Italy is home to over 400 islands, from great hulking Sicily at the bottom of Italy’s boot to tiny unoccupied islets off the France-Italy border. They range from long established celebrity hotspots like Capri to lesser-known volcanic archipelagos like the Aeolian islands. While the landscapes may vary, days here are best spent perfecting the art of dolce fa niente (sweet nothing) — alternating between eating, swimming and wandering. We’ve rounded up some of our favourite idyllic islands in Italy.
The Most Idyllic Islands in Italy
1. Procida, Campania
Campania is no stranger to pretty islands, with a string of blockbuster destinations like Capri and Ischia dotted around its coast. We think pint-sized Procida is one of its prettiest. Popular with the romantic poets, its tumbling colourful fisherman’s cottages and craggy cliffs have featured in films like Il Postino and The Talented Mr Ripley. Despite this, it remains relatively quiet all year round, with far fewer crowds than the neighbouring big-hitters. There are plenty of scenic spots for long and lazy lunches too.
2. Panarea, Sicily
The dinkiest of the Aeolian Islands, Panarea is also the most exclusive and expensive. It’s where the wealthiest Italians head in the summer; yachts line the glittering harbour and the music is cranked up, stylishly of course. Cala Junco, with its rusty red sand, is one of the most beautiful beaches on the island. Divers can also explore the wreck of an old English merchant ship that sunk in the early 1900s and now sits 40 meters below the water. Beyond the island, there are even smaller islands to explore: Basiluzzo, Bottaro, Lisca Bianca and Dattilo.
3. Elba, Tuscany
Just 10 km off the coast of Piombino in Tuscany, Elba is best known as the island on which Napoleon was exiled. This always surprises first-time visitors; the island is the antithesis of prison. Think pristine beaches, secret coves and a rich culinary tradition. The water here is also famous throughout Italy, crystal clear and perfect for scuba diving. It’s the third-largest island in Italy, with plenty to occupy you for at least a few days.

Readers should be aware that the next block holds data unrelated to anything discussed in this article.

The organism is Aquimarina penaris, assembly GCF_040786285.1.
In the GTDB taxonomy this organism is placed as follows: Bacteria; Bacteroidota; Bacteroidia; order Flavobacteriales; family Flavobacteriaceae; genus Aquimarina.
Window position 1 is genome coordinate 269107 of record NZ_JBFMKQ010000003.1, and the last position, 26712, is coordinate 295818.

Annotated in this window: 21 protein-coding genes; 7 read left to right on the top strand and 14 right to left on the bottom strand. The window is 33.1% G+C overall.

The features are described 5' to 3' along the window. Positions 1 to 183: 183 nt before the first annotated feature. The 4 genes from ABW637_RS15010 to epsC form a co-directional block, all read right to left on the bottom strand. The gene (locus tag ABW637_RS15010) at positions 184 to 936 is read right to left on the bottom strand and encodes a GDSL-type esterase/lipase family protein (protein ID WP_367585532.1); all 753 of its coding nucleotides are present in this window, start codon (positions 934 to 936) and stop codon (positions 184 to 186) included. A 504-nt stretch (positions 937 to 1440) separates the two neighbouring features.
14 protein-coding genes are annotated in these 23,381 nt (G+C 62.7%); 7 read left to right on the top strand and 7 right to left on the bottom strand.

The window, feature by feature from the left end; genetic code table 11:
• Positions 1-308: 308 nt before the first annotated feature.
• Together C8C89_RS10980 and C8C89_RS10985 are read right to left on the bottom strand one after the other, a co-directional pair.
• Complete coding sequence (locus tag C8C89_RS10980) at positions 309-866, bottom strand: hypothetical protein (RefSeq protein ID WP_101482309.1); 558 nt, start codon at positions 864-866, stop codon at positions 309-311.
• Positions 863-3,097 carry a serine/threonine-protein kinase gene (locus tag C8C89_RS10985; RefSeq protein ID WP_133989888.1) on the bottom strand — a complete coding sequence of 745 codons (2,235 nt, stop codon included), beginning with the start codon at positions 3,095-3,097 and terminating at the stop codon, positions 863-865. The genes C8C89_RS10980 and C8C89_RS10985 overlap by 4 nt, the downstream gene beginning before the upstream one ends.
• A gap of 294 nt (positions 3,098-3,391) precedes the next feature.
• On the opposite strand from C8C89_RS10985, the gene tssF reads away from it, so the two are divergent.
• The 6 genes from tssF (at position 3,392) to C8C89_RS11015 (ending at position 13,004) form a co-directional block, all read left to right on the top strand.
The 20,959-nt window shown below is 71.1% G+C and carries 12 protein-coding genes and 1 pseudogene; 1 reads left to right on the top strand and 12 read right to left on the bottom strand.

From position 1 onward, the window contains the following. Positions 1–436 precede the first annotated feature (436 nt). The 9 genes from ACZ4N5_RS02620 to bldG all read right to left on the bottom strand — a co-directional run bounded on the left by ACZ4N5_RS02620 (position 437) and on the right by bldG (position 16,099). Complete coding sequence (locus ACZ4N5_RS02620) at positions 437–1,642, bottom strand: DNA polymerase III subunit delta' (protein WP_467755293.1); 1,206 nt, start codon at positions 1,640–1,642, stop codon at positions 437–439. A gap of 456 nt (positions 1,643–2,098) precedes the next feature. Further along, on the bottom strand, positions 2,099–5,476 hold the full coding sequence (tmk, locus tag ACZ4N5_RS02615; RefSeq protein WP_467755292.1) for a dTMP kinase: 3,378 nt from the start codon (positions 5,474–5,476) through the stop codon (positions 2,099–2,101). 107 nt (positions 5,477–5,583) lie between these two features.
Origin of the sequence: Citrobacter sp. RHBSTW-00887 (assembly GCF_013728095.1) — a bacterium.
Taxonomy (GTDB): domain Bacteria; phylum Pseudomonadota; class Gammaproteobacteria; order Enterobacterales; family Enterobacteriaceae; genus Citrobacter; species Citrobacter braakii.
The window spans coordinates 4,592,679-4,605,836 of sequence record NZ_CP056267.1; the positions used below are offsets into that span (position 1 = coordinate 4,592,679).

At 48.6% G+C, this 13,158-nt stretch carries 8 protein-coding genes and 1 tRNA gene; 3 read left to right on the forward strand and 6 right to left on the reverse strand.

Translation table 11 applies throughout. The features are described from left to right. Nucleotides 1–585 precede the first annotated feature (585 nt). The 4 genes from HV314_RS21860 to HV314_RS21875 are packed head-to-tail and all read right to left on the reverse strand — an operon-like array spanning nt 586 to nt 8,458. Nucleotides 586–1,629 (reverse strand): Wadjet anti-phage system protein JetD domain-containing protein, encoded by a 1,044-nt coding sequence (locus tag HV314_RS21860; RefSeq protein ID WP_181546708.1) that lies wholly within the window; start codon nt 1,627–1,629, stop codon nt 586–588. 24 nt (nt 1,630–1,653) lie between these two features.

4. Ponza, Lazio
Halfway between the Eternal City and Naples, Ponza is where the Romans holiday. It’s quieter and less-well known than sites like the Cinque Terre but, with its candy-coloured clifftop houses, it certainly rivals them. There are no major sights to speak of, so days here are best spent paddling in the turquoise waters or sunbathing on vast sandy stretches. Or eating, of course.
Ponza may be a little off-the-beaten-track but it hasn’t always been, it features in Homer’s Odyssey.
5. Borromean Islands, Lombardy
You can’t actually stay on these islands, but you can visit — and that’s good enough for us. The picture-perfect group of tiny islands and islets floating in the heart of Lake Maggiore. Isola Bella is the largest and home to the 17th century Palazzo Borromeo. Then there’s the Isola Madre, best-known for its botanical garden. The islands have been owned by the Borromeos, a Florentine aristocratic family, since the 14th Century.
6. San Domino, Puglia
One of five tiny islands that make up the Tremeti Islands, this archipelago was once a penal colony. It’s still an off-the-radar destination but its low limestone cliffs, clear waters and tiny coves are putting it on the map. San Domino is a popular diving destination thanks to its coral reefs and underwater caves, but its fragrant pine woods are perfect for gentle trekking. Family-run trattorias still run the roost here, so save space for lunch.
7. Mazzorbo, Veneto
Mazzorbo is the the perfect tonic for Venice’s crowds. One of the quietest islands on the Venetian lagoon, Mazzorbo is a kaleidoscope of rich and rusty reds, burgundy and ochre. It’s small, but it boasts a few worthy sites, including the tremendous Venissa, a michelin-star star restaurant. Take a stroll down the colourful streets, dip into frescoed medieval churched and potter around independent shops.
It’s linked by a footbridge to the more famous Burano island, famous for its lace and linen.